Organizers: Japan Center for International Exchange (JCIE), Economic Research Institute for ASEAN and East Asia (ERIA), Health and Global Policy Institute (HGPI)
CEO, Board Member, Health and Global Policy Institute
Mr. Ryoji Noritake is the CEO, Board Member of Health and Global Policy Institute (HGPI), a Tokyo-based independent and non-profit health policy think tank established in 2004. He is a graduate of Keio University’s Faculty of Policy Management, holds a MSc in Medical Anthropology from the University of Amsterdam, the Netherlands. He served as a Visiting Scholar at the National Graduate Institute for Policy Studies (2016-2020) and a member of Tokyo Metropolitan Government’s Policy Discussion Roundtable for Super Ageing Society (2018). He is currently a member of the Government of Japan’s Dementia Innovation Alliance Public and Private Sector Working Group.
Associate Director, Milken Institute Center for the Future of Aging
Technical Officer, WHO Centre for Health Development (Kobe Centre)
Dr. Ryoma Kayano joined the WHO Kobe Centre in 2015, having previously worked at Nagasaki University School of Medicine as assistant professor in charge of the promotion of research activity and international collaboration. He currently works as a focal point of health emergencies, responsible for the communication with local/national government in Japan, WHO HQ, and the Regional Offices. As the responsible officer for Health Emergency and Disaster Risk Management (Health EDRM), he coordinates the work of the secretariat for the WHO Thematic Platform for Health EDRM Research Network (Health EDRM RN) and facilitates global research collaboration and related activities. Based on his background in psychiatry, he also engages in the Kobe Centre’s research activities regarding mental health and dementia. After graduating from medical school, Dr. Kayano began his career as a general practitioner, working with vulnerable populations such as older populations and people with disabilities. In 2011, he worked with disaster survivors of the Great East Japan Earthquake as a member of Tokyo Metropolitan Disaster Relief Team.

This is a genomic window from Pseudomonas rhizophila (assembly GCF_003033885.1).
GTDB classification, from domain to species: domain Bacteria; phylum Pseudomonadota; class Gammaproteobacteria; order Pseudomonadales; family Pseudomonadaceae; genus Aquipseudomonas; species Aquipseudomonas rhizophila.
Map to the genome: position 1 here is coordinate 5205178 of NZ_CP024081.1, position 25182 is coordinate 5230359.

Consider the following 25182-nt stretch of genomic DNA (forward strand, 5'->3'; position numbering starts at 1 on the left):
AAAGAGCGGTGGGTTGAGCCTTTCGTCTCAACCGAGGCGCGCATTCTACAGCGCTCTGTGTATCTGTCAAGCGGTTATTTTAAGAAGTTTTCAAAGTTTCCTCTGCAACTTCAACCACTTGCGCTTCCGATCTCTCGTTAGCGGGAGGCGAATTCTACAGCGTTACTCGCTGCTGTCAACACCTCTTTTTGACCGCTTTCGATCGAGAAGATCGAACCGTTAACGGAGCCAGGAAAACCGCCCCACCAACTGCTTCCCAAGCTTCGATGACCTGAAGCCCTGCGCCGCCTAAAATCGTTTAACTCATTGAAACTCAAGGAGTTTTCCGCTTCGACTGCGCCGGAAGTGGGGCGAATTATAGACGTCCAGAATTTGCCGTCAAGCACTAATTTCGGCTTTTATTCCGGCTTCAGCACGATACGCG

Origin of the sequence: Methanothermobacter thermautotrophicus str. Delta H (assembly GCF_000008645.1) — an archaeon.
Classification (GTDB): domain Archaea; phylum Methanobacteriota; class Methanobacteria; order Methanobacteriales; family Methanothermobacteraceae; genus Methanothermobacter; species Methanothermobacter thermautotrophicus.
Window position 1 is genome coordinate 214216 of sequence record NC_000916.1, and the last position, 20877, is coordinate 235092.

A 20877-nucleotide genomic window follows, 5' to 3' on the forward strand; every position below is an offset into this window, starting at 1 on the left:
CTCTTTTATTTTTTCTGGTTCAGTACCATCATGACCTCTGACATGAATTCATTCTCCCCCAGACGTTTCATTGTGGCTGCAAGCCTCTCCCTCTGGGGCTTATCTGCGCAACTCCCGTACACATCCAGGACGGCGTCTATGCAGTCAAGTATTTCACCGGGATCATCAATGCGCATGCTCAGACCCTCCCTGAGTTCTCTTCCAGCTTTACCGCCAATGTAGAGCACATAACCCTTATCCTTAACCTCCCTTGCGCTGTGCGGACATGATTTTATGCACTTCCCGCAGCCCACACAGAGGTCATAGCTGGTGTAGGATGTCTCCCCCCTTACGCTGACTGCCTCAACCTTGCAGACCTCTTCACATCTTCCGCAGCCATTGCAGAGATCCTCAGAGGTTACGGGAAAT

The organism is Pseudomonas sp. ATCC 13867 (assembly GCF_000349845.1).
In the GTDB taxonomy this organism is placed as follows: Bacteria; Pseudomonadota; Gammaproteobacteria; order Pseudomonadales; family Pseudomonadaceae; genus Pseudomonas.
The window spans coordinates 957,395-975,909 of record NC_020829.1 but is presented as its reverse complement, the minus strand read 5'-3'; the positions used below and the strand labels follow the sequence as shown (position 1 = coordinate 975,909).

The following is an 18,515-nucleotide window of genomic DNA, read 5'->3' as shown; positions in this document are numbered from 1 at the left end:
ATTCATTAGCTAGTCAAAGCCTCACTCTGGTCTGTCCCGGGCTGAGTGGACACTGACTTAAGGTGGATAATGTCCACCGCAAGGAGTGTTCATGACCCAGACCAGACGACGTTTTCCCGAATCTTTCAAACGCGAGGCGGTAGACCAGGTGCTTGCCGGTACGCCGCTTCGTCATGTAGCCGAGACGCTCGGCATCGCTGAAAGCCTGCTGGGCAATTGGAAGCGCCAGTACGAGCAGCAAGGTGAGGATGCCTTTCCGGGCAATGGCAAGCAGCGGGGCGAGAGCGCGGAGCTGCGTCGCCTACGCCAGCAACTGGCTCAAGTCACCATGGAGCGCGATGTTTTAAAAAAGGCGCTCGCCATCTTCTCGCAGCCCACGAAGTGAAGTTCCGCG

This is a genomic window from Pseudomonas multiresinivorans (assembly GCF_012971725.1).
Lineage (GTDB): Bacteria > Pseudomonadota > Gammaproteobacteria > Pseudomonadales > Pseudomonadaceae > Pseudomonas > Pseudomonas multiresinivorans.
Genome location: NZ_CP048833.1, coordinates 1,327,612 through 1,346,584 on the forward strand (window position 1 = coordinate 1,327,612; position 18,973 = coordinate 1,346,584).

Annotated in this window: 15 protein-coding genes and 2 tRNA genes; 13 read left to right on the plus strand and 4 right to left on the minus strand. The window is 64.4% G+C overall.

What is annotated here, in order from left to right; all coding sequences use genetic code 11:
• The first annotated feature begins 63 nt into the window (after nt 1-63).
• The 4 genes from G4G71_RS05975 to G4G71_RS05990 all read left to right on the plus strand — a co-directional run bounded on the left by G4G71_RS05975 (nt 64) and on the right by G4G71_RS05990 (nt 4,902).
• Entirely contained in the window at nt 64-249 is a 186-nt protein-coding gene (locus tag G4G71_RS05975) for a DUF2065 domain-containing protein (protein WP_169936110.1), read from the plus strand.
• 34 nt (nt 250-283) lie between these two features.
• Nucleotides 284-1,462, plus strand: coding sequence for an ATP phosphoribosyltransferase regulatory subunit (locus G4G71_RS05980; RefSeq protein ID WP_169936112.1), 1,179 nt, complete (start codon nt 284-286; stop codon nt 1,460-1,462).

Regional Director, Alzheimer’s Disease International (ADI) Asia Pacific Region; Founder, Alzheimer’s Indonesia
Ms. Suharya has more than 20 years of experience in public health, public-private partnerships, and communication, having worked as a health communication consultant with the World Bank, WHO, and UNICEF. After her mother was diagnosed with dementia in 2009, Ms. Suharya was inspired to improve the quality life of people with dementia and their caregivers and raise awareness about dementia and Alzheimer’s disease through the establishment in 2013 of a nonprofit organization, Alzheimer’s Indonesia. Her mother passed away in April 2017, but the legacy continues through Ms. Suharya’s work both with Alzheimer’s Indonesia and as the regional representative for ADI in Asia Pacific. Since 2016, she has taken the lead in supporting 20 ADI members in the Asia-Pacific region to strengthen members on advocacy, partnership, capacity building and outreach programmes in the region. DY holds an MPH from Curtin University Perth (Australia), a BA in Journalism from Ohio State University (USA), and a Diploma in English Literature from the University of Indonesia.